“One time I had to get on a helicopter and go to Sligo and deliver a big box of money,” Duffy recalls. “We would give away ten grand a day. They were amazing, unique experiences.”

But there were bleaker goings-on too. Behind the scenes, the station was becoming a more turbulent place to work, with changes in management and direction. Duffy was moved from the early morning show to the afternoon show and then to the early evening show.

She’s honest about how the show-swapping affected her personally. “I remember one particular interaction about a change in my direction,” she says. “The conversation was like, ‘It’s not personal’, but I was like, ‘Of course it is. It’s the most personal it could be, because it’s based on my personality, you know?’ You have to self-preserve and start seeing it as a job after a while.”

There were other transformations too. On New Year’s Eve 2015, Duffy got married to Galvin. A few years later, their daughter Esmé arrived and Duffy found herself re-evaluating her direction.

“There were personal moments in my life that were probably leading me down a different road than being in a radio station every night,” Duffy says. “Because that’s not always easy. And I had been through the daytime schedule. I did lunchtime, daytime and then I moved to evening.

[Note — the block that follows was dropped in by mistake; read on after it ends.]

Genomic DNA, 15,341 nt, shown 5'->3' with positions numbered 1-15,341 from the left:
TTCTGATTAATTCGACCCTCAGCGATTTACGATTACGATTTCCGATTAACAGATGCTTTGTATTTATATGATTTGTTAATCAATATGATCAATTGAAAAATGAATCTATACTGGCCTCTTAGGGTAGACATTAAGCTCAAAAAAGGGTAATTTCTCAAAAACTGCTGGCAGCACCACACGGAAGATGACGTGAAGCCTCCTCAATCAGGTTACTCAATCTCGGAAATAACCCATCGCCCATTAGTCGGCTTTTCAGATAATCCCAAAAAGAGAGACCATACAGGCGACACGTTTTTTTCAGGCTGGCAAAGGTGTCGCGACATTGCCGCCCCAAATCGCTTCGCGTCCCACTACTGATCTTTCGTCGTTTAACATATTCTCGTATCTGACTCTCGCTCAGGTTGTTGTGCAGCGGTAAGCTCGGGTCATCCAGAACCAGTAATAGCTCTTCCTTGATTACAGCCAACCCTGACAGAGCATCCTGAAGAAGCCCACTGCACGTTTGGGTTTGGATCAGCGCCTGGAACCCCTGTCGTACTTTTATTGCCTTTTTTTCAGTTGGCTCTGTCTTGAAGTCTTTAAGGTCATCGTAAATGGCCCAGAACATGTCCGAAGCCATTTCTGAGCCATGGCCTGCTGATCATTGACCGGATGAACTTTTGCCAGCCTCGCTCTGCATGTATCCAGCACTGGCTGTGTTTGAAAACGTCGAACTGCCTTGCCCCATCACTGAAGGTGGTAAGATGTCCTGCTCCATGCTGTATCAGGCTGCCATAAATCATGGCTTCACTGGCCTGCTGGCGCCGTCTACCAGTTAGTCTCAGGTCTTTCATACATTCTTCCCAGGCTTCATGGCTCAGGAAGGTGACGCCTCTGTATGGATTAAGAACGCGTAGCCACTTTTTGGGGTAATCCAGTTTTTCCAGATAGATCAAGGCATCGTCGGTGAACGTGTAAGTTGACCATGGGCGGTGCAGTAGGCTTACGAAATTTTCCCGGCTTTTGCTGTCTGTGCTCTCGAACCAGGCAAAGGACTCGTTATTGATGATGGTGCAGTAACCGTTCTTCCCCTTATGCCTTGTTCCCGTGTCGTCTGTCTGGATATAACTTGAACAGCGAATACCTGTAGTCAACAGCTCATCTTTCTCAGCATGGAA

“I couldn’t see any further progression for me in that particular station. If you can’t see that, then that’s unhealthy for you. So you have to start looking and diversifying and reinventing yourself.”

On air, Duffy had always been a relaxed and easy-going presence: she was the kind of witty, low-key presenter who would play Beyoncé or Caribou and then tell a wry tale about something light-hearted.

It wouldn’t immediately be obvious from meeting her, but behind the glamorous image (Duffy is in jeans and flats today, but is still effortlessly stylish, as befits a presenter who, pre-Covid, also presented the Brown Thomas fashion podcast) – she is intensely practical, and more comfortable with structure than haphazardness, despite the pull towards show business.

Growing up in Crossmolina in Mayo, Duffy first moved to Dublin at 17 to study broadcasting and film at Dublin Institute of Technology. She had been flirting with the idea of law, but in a last-minute decision turned to a media degree instead.